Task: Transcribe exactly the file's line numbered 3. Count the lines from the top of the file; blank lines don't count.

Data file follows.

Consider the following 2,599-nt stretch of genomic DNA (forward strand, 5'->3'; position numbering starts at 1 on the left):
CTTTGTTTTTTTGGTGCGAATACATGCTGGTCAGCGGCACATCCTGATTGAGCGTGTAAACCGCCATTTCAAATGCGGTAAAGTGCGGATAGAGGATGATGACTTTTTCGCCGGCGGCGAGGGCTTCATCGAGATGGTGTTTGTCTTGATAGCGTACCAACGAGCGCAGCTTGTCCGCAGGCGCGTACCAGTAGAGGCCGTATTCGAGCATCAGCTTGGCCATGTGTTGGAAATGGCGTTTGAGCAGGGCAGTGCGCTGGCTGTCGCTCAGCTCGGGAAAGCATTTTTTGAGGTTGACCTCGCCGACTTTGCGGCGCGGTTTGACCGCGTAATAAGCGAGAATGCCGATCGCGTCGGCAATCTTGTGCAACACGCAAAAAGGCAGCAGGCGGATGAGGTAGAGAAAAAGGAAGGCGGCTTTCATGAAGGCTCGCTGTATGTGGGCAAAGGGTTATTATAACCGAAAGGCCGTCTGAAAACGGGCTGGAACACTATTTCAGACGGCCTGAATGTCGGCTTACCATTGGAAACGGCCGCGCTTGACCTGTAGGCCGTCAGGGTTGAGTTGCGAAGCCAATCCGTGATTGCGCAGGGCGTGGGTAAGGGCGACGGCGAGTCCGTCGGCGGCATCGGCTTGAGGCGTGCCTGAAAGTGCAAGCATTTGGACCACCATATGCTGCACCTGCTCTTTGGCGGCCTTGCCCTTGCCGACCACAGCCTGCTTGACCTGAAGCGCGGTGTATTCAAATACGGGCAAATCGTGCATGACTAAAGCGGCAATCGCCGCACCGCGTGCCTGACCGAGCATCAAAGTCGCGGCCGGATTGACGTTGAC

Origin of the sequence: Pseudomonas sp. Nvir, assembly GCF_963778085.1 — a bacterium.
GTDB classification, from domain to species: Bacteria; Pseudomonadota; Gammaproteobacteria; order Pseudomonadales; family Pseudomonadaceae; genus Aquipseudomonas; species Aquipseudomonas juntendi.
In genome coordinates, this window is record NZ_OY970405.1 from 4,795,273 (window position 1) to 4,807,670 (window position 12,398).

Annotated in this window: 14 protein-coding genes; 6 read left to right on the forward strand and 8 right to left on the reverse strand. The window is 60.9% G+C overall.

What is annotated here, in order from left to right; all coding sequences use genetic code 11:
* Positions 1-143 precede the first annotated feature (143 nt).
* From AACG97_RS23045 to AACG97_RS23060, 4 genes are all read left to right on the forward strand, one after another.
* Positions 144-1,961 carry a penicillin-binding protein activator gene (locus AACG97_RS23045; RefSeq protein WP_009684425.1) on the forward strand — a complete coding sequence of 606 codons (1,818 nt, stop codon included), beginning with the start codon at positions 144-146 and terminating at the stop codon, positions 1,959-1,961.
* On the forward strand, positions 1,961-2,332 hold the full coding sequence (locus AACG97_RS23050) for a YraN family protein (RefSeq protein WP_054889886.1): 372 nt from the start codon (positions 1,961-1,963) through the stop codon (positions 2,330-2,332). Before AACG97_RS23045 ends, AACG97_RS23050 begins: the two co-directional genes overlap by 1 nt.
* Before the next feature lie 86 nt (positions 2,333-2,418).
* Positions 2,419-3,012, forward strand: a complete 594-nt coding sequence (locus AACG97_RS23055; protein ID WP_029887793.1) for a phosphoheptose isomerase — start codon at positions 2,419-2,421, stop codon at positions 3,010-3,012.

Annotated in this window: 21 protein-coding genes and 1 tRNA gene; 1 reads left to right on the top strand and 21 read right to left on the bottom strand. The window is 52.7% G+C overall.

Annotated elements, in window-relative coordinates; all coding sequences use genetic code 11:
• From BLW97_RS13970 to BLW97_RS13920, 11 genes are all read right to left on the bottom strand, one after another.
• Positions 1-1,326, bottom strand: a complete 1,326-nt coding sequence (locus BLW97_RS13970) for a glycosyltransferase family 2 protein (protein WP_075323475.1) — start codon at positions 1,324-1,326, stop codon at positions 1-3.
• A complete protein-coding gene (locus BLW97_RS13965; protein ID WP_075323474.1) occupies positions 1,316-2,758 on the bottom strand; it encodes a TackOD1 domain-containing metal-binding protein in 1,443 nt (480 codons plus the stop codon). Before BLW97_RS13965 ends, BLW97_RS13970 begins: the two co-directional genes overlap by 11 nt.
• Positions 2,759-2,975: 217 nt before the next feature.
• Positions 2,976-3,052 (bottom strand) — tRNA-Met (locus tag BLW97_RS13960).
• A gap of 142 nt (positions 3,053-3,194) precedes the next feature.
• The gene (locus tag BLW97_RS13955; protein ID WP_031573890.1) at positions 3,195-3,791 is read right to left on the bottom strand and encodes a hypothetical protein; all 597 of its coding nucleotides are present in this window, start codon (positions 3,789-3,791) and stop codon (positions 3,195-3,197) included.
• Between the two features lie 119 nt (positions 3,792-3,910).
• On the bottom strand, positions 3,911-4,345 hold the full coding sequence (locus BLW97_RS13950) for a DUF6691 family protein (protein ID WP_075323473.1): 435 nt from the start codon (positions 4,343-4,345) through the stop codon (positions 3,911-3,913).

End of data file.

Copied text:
Origin of the sequence: Pseudomonas sp. Nvir, assembly GCF_963778085.1 — a bacterium.